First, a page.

“THESE ARE not my words,” activist Ady Barkan tweeted to Rep. Steve Scalise (R-La.) on Sunday. “I have lost my ability to speak, but not my agency or thoughts. You and your team have doctored my words for your own political gain.” He was right.

The minority whip shared a now-deleted video on Twitter that purported to show Democratic presidential nominee Joe Biden voicing his support for defunding the police — a position the candidate doesn’t hold, though his opponents have spent millions of dollars pretending that he does. “But do we agree that we can redirect some of the funding?” Mr. Barkan had asked Mr. Biden after the latter laid out a series of nuanced reforms. The montage Mr. Scalise posted appended language from earlier in the interview to the end of this question: “for police.” In that light, Mr. Biden’s answer of “yes, absolutely” reads as a much more direct endorsement of a proposal from which he actually has taken care to distance himself.

Manipulating media to manipulate voters is dishonest enough, but this case is especially offensive: Mr. Barkan has amyotrophic lateral sclerosis. He speaks using a computerized voice that lends itself to the sort of splicing editors must engage in to put words in someone’s mouth. A spokeswoman for Mr. Scalise told The Post that the video had been “condensed . . . to the essence of what he was asking,” and that the congressman’s team believes Mr. Biden’s “position and answer is clear regardless.” But if something is clear without artifice, doesn’t altering reality only make a muddle? Misrepresenting Mr. Biden’s position with hyperbole is one thing; misrepresenting it by showing him answering a question that was never asked is another. Mr. Scalise gave some ground Monday morning, when he said on “Fox & Friends,” “Look, it shouldn’t have been edited.”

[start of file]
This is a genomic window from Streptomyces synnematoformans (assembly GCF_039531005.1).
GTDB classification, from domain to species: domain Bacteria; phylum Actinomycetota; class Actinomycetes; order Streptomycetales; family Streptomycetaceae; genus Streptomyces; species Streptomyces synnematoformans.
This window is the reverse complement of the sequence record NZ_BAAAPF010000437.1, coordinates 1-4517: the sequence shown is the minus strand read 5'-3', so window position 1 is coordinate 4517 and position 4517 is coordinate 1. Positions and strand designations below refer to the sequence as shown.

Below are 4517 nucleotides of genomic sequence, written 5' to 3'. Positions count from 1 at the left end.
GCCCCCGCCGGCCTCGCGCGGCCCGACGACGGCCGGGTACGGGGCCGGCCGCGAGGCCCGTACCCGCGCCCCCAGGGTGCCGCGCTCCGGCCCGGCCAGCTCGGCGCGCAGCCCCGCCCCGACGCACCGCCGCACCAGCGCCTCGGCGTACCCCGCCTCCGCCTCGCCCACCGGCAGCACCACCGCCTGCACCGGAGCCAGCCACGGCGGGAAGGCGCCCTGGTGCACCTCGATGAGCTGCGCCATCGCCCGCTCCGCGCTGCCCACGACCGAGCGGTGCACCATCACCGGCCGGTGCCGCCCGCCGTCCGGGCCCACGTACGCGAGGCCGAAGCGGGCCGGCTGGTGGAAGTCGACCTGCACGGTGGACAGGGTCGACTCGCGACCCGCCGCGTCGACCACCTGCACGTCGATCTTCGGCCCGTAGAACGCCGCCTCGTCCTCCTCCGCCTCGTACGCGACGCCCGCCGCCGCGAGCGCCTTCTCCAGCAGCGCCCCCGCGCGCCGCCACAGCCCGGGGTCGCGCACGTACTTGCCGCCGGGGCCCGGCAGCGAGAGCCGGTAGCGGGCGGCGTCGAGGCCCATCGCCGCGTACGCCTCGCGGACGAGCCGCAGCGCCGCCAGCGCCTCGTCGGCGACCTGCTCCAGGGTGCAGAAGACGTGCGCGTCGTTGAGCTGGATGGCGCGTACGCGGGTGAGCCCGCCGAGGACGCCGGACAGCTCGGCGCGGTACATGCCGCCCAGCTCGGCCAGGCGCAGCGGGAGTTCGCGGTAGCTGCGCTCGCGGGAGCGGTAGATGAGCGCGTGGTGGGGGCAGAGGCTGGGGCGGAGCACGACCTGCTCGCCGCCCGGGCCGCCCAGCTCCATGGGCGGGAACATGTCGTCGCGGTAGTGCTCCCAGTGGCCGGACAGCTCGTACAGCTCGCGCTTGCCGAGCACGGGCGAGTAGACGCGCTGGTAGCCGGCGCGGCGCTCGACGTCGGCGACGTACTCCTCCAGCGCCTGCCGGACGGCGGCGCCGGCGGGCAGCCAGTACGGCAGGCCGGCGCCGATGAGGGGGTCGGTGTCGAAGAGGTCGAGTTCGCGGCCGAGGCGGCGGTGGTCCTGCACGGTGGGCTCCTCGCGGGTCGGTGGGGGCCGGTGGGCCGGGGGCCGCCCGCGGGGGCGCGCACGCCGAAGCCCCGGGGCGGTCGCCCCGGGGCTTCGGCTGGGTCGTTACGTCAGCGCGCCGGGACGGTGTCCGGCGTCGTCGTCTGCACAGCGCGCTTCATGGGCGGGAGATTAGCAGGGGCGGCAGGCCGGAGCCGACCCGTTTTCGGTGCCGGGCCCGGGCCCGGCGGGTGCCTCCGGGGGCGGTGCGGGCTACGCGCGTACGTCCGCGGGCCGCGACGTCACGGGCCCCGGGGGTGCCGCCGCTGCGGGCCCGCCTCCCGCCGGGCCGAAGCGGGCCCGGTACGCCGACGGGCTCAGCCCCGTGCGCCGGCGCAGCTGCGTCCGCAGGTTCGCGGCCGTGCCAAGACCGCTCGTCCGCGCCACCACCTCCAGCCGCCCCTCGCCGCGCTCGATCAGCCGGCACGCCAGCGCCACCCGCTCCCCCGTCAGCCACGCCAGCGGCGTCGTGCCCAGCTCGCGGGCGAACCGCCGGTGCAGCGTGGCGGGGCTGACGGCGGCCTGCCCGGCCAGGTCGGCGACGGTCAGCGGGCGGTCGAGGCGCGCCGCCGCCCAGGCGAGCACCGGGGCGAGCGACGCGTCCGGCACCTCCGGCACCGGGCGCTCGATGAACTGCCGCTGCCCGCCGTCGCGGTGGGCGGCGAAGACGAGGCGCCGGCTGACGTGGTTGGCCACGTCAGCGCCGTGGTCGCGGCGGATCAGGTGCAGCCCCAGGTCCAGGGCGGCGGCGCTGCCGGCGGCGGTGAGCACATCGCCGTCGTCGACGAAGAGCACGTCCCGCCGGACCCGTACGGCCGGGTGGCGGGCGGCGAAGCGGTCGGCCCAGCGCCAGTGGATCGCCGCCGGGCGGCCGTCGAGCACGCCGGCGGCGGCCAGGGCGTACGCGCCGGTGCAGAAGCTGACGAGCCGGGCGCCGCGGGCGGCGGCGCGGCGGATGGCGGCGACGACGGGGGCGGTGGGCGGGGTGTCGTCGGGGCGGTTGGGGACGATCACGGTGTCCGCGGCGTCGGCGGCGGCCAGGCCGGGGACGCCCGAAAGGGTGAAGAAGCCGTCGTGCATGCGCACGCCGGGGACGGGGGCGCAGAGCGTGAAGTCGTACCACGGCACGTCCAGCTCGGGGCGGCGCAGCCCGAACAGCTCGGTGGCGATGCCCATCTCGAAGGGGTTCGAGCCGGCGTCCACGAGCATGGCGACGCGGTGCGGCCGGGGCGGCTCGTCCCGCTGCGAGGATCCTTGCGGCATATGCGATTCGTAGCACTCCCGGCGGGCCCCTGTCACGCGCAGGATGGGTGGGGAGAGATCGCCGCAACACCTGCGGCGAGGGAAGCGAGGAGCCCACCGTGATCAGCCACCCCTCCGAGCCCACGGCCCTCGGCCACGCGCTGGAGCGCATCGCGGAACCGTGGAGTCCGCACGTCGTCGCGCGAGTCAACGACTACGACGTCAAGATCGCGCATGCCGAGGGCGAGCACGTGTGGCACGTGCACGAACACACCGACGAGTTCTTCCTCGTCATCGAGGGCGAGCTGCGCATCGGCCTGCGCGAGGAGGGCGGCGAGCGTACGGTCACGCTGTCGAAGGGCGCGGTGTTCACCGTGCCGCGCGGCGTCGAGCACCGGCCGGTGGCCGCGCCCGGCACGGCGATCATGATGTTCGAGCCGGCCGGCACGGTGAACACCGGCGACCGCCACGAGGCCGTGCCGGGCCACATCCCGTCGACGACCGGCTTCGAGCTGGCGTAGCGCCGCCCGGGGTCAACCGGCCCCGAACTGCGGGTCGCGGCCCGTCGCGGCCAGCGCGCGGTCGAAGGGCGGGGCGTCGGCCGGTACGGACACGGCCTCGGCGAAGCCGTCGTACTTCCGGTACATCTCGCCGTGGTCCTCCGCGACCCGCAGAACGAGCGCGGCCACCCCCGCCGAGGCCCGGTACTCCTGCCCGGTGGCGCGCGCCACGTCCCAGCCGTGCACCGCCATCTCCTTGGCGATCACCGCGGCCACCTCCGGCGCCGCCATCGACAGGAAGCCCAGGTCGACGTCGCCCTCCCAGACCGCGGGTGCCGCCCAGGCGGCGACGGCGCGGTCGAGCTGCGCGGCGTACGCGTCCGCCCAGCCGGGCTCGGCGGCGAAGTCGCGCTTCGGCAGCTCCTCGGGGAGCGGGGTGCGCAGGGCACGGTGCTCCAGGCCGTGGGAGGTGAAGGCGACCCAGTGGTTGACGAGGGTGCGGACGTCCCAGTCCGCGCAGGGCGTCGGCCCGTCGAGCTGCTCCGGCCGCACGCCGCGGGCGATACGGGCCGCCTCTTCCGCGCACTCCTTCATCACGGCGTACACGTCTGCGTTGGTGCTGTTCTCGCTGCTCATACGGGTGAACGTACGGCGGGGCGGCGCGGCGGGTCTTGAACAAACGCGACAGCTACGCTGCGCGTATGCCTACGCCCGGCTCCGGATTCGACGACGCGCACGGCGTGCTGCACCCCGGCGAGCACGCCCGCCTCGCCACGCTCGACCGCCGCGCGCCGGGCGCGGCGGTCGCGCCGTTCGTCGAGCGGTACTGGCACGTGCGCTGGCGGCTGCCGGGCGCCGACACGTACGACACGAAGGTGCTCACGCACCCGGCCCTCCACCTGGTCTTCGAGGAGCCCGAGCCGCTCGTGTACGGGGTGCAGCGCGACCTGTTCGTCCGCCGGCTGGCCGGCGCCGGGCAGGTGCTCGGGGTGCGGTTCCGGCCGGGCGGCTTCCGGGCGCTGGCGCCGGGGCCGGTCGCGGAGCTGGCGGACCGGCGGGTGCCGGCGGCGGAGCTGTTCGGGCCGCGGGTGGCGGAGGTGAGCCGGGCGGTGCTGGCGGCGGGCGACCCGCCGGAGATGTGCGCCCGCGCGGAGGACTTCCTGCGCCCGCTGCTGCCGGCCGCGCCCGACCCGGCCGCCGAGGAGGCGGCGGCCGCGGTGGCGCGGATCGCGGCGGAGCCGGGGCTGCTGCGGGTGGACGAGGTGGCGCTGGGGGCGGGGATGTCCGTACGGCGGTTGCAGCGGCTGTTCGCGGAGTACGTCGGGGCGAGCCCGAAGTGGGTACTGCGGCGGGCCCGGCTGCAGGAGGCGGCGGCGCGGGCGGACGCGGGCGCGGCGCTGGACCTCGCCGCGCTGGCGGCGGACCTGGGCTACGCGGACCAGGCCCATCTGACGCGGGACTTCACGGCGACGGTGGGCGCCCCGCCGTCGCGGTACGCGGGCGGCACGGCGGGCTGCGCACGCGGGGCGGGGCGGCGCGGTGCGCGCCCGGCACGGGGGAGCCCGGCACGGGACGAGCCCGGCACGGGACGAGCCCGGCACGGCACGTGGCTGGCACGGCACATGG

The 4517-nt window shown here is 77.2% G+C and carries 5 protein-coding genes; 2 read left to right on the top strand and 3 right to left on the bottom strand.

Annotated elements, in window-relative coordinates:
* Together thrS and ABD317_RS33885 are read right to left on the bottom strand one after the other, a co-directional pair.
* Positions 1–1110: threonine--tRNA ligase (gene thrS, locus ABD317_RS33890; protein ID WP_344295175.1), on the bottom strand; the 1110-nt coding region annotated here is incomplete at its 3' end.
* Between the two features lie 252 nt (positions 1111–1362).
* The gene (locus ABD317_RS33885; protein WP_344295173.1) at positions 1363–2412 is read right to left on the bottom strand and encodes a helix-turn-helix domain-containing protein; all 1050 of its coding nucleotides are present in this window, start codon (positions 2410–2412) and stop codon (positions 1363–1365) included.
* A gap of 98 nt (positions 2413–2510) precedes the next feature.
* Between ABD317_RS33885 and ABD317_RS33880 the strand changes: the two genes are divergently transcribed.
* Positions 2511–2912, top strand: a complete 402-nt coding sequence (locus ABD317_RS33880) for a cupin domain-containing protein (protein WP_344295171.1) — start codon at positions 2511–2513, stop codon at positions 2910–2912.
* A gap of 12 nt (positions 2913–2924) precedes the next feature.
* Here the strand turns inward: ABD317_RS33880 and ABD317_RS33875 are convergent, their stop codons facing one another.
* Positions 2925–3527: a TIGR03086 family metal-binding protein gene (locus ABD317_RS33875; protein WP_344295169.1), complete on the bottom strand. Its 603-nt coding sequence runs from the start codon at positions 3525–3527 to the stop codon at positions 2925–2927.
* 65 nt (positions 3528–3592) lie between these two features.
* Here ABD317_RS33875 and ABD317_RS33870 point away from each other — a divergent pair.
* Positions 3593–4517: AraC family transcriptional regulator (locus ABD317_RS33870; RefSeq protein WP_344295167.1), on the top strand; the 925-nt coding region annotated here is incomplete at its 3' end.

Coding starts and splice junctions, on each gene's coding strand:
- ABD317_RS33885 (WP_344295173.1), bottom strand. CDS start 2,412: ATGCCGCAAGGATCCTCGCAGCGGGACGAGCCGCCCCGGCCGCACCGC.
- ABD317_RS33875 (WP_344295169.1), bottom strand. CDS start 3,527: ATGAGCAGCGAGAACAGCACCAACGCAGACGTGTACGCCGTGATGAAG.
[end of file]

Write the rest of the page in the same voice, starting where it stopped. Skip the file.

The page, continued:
The uproar over “deepfakes” often obscures the threat of “cheap fakes” like this one, which are easier both to manufacture and to defend. White House social media director Dan Scavino underscored the point on Monday, when he shared a video edited to falsely show Mr. Biden falling asleep during a televised interview. Twitter, to its credit, labeled both smears as manipulated media according to a policy rolled out early this year. Facebook introduced rules on the same subject around the same time.

Observers have wondered where these sites would draw the tricky lines between editing for concision or dramatic effect and editing deliberately to deceive; this week gives us an example of a company coming down on the right side. But the events also portend a blizzard of deliberate deception to come. Our politicians should have an interest in preserving truth in public debate. Yet when they don’t, platforms must be ready to keep them honest.

Read more: